The poetry editors, Rappahannock Review: “Gale,” formalistically, looks like a departure from your work in Undertow. Do you see yourself moving towards more diverse forms?

Anne Shaw: To me, it doesn’t seem like a departure. I try to use a wide range of forms, and my goal in writing is always to use whatever form the poem demands. I chose the open field form for “Gale” because it allowed me to convey a sense of wind and storm, of physical and emotional movement . There are open field poems in Undertow, but perhaps “Gale” looks different because it attempts to capture so much violent motion.

RR: How do you see space in “Gale” operating? Is it a visual landscape, a rhythmic invention, or something else entirely?

AS: That depends on whether you mean space in a literal sense–space on the page–or in the metaphorical sense of the poem itself. On the page, it’s both a visual landscape and an emotional map: language is a fragile boat moving across a sea of white space. Within the poem, space is twofold. There is the violent and chaotic force of the storm outside, and fragile stability of the coracle. But there is no real position of stability.

RR: How does your work as an artist relate to your work as a poet?

AS: That’s a good question! It’s something I am always attempting to understand. I am interested in the ways that text can be used in conjunction with space and materials to create an immersive, three-dimensional experience. Some of my work attempts to combine text with sculpture–which isn’t easy to do—but other work attempts to parse out the differences. I think for me the main point of connection is about positioning in space–either the space of the page or three-dimensional space. Both are also about reframing familiar materials, about asking the viewer to pay close attention and use what is there in order to arrive at her own interpretation. You can see for yourself what I mean by going to my website,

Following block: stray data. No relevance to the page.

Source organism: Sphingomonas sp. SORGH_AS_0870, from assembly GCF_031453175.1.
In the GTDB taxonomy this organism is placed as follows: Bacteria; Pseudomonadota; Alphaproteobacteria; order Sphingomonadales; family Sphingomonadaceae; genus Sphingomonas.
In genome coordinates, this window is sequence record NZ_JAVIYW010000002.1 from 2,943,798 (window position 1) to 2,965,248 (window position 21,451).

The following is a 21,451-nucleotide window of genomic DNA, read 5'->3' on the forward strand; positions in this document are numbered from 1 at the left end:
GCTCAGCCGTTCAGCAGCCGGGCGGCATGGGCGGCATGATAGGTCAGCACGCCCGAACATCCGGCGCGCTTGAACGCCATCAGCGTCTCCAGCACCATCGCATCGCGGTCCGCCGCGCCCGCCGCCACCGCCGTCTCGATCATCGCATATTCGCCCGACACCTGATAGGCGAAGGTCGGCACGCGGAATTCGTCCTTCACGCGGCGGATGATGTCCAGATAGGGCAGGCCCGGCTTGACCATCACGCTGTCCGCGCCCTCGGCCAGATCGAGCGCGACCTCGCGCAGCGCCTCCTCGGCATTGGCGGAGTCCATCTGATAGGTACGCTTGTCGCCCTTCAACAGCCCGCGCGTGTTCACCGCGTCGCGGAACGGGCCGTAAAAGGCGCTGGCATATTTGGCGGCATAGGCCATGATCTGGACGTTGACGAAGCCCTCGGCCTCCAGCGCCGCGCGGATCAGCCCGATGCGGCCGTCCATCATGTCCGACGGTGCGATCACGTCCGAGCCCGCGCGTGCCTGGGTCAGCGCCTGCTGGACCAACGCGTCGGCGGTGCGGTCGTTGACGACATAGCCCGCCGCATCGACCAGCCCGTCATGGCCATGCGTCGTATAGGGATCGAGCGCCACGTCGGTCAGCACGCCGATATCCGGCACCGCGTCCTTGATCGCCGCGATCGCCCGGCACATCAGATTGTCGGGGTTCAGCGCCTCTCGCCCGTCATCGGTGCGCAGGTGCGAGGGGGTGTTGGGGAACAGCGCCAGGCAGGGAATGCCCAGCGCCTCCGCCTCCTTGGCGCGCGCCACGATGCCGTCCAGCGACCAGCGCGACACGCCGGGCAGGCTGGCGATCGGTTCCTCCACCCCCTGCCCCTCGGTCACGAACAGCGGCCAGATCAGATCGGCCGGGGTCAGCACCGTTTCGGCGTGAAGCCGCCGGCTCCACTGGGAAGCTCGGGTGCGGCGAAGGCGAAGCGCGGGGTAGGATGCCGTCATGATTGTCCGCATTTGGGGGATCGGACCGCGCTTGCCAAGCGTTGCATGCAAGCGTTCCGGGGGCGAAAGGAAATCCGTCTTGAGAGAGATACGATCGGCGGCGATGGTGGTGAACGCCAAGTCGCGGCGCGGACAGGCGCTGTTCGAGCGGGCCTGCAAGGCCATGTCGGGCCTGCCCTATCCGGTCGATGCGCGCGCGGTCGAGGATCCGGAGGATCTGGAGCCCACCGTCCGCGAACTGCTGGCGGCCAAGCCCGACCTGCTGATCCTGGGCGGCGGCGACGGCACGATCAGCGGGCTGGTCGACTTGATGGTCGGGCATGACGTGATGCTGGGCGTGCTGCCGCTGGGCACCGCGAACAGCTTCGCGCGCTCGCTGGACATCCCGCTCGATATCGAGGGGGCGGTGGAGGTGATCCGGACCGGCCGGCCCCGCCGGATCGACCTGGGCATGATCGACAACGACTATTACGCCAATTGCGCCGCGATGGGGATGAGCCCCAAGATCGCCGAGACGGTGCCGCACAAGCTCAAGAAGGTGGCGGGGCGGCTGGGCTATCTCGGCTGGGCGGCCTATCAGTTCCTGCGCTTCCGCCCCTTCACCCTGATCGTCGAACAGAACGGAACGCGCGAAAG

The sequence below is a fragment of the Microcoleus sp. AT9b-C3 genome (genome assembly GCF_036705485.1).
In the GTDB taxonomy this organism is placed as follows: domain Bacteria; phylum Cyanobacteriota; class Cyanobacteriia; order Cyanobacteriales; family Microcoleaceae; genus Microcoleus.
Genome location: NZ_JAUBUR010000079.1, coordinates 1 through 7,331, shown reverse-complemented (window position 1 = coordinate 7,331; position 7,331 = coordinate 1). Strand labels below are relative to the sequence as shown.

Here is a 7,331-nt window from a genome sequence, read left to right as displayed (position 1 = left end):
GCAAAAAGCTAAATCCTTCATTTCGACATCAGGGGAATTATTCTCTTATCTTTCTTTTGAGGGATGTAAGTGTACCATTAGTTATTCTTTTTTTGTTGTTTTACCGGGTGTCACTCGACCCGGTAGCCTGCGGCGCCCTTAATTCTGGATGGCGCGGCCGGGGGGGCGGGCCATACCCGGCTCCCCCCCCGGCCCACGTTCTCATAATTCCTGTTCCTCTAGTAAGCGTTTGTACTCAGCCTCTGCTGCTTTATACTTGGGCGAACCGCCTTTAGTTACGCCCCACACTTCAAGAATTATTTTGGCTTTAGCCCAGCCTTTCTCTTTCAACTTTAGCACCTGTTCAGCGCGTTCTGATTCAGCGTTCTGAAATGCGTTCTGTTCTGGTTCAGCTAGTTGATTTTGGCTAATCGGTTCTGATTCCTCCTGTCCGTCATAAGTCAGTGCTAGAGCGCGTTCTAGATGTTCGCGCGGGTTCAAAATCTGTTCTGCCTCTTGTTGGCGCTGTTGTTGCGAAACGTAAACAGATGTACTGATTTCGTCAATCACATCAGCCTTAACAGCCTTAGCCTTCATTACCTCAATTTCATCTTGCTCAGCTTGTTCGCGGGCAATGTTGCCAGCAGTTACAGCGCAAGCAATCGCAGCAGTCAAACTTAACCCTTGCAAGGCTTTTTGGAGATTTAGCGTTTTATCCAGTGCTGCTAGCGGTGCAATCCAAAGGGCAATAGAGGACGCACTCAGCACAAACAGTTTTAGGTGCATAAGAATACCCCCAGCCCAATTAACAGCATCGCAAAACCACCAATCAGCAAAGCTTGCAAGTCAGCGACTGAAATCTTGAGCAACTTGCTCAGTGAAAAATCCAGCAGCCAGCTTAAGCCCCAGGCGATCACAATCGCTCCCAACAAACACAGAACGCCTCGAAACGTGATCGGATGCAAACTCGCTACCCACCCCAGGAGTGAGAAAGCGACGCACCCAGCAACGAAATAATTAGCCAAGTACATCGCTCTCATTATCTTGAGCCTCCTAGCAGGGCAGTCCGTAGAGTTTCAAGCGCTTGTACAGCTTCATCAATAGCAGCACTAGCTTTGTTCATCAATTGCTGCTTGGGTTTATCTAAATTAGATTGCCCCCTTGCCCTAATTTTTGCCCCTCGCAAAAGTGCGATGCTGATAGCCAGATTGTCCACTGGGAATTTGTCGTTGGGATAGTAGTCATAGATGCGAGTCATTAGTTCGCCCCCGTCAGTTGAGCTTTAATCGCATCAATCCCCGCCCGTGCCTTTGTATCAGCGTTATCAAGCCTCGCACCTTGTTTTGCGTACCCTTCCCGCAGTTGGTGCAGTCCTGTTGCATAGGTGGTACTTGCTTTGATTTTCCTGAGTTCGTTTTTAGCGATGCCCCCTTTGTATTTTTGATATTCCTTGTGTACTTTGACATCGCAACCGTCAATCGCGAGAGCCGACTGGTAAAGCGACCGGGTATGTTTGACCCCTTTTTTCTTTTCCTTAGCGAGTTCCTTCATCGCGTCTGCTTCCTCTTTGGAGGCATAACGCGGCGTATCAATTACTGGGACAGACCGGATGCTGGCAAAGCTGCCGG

RR: Your collection Dido in Winter has been described as “a mapping of the senses, in which rapture and disillusionment shadow each other.” Can you elaborate on the relationship you perceive in these two feelings?

AS: Well, I didn’t write that description, but it is an apt one! Like opera and heavy metal, both are realms of intense emotion that can give voice to the extreme registers of human experience. To follow an old line of thinking, I suppose it’s also true that one is not really possible without the other. We would not experience rapture without a history of disillusionment, and disillusionment seems to follow inevitably on the heels of rapture. The poems attempt give voice to the ways in which the body is affected by rapture and ravaged by its loss.

RR: I know it has just been released but what’s the next step after writing Dido in Winter?

AS: I actually have a new manuscript nearly finished; it is a translation of Ludwig Wittegnstein’s Tractatus Logio-Philosophicus from philosophy into poetry. It deals with the nature of language and the relationship between word and world. In ways I didn’t expect, though, it takes up many of the themes that are dealt with in Dido: trauma, loss, and how–or whether–it is possible to give voice to them.


Anne Shaw’s work in Issue 1.4: 



Anne Shaw is the author of two poetry collections: Dido in Winteris forthcoming Persea Books in March of 2014, and Undertow(Persea 2007), winner of the Lexi Rudnitsky Poetry Prize. Her poems and reviews have appeared in journals including Harvard Review, Black Warrior Review, Denver Quarterly, The Los Angeles Review, The Kenyon Review, andNew American Writing. She currently lives in Chicago, where she studies sculpture at the School of the Art Institute. Her work can be found online at